Rhatigan Ridge was first subdivided in 1980 with various house styles from large luxury homes on spacious lots, especially near the edges of the river valley to a range of more modest executive-style houses. Rhatigan Ridge encompasses the Riverbend community league beside St. Mary Catholic School and features a high point of land with panoramic views south of Riverbend Road. Rhatigan Ridge was named after of Thomas Rhatigan, a farmer who was famous for the quality of his wheat and oats and was proclaimed World Oat King at the Royal Winter Fair three times.


Brander Gardens offers more deserve homeownership with plenty of townhouse and apartment condominiums to choose from. When originally built, the majority of these condos were focused on the upper-class and elite. Located in the western portion of Brander Gardens are some of Edmonton's most magnificent properties, originally called Glamorgan. Homeowners here are treated with the proximity to the Fort Edmonton Walking trails and Footbridge which crosses to the Wolf Willow Ravine. Brander Gardens was named in honour of George Brander, who established a peony garden in the Bonnie Doon until the 1940s.


Brookside, nestled away from the rest of Riverbend bounded by Whitemud Creek Ravine North with scenic views of our Downtown. Most houses in Brookside are executive style homes constructed in the 1970s with above average-sized lots and mature landscaping. Brookside homeowners enjoy the natural woodland habitat, skiing at the Snow Valley Ski Club and Rainbow Valley Park, access to river valley park trails, and other recreational facilities.


Ramsay Heights is Riverbend's oldest community located in a prime real estate location and features a mix of housing equally split between single-family houses and condominiums. Ramsay Heights offers a high elevation vantage point with panoramic views of Edmonton. A large portion of the detached houses in Ramsay Heights runs along the river Valley on 154 Street and Whitemud Road. There are also a few luxury houses located in the original Glamorgan subdivision adjacent to the river valley. Ramsay Heights was named for Walter Ramsay, a principal at McKay Avenue and Queen Avenue School, then became the cities first commercial florist.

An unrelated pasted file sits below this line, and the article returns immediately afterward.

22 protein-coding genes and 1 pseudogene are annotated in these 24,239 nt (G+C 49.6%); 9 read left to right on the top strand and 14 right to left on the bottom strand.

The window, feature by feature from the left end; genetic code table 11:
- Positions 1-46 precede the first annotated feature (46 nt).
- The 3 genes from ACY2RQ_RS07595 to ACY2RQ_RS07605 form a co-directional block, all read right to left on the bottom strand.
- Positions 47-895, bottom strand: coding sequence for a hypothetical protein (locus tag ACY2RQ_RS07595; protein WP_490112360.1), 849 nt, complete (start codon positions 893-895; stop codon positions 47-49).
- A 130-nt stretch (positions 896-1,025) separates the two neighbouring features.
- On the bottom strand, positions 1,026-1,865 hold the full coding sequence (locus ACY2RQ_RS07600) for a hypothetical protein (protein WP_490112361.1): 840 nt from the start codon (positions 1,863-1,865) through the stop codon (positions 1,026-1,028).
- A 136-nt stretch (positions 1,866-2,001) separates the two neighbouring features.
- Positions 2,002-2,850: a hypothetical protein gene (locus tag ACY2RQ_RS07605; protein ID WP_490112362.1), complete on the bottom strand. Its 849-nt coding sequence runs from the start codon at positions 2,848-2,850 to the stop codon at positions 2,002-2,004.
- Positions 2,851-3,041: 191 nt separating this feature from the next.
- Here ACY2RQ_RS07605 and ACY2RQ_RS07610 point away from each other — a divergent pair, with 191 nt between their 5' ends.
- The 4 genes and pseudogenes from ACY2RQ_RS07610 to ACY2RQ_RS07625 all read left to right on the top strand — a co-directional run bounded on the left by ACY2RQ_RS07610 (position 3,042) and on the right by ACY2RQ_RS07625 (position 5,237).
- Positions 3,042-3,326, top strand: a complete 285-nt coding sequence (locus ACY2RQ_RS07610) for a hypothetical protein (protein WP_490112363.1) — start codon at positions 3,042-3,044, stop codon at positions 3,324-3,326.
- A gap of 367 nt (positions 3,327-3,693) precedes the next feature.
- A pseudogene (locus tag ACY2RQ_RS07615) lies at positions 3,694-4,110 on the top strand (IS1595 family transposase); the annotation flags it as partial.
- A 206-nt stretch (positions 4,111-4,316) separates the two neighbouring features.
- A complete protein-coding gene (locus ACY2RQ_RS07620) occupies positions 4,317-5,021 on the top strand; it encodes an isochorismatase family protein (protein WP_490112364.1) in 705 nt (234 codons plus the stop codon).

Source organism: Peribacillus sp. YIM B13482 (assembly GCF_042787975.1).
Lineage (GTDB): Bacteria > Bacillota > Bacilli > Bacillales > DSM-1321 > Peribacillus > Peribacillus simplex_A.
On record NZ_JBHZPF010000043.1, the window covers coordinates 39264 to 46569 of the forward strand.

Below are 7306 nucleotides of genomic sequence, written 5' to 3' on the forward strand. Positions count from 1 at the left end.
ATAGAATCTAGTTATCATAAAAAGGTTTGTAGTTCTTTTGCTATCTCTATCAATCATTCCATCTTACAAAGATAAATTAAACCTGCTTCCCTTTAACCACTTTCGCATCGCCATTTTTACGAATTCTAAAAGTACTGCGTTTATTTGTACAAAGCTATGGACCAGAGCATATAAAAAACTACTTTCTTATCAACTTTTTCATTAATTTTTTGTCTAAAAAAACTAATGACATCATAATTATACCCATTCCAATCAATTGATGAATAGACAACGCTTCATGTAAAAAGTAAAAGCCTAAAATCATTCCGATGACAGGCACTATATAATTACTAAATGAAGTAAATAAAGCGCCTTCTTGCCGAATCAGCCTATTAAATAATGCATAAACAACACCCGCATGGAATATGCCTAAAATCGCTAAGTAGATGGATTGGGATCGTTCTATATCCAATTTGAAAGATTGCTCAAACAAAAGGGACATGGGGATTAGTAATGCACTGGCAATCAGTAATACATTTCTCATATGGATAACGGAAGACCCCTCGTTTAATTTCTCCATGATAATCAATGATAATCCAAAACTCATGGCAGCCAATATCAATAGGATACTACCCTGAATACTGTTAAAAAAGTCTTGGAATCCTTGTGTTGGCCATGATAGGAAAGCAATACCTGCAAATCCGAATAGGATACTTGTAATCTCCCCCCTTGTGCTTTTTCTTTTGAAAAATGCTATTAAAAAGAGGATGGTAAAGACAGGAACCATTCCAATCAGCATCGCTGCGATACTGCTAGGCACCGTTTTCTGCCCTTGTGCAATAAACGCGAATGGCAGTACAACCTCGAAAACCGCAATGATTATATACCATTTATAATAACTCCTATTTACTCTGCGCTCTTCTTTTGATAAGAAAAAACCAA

View more homes for sale in the Riverbend Edmonton District.

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Home > Edmonton Communities > About Edmonton

Buying a home in Edmonton Alberta

Finding a home in Edmonton is not an easy task. Unlike most cities, Edmonton's real estate is extremely sporadic. The best way to choose a home in Edmonton is to first choose your lifestyle. Then choose a REALTOR® who specializes in the community you want to live in. For military members posted to our CFB - Canadian Forces, Base Garrison click here


Find a Great Edmonton REALTOR® here!

About Edmonton

In 1904, Edmonton was declared a city. The following year Edmonton was named the provincial capital of Alberta. Today, Edmonton is Canada's 6th largest city, offering all the amenities of a major urban centre plus a family-friendly environment that is safe, stimulating and rich with opportunity. Edmonton is one of Canada's most ethnically diverse cities with more than 60 ethnic and cultural groups. Well known for its vibrant cultural life, diverse business community and outstanding river valley park system, Edmonton is a great place to call home. People who live in Edmonton are called "Edmontonians"

Edmonton Geography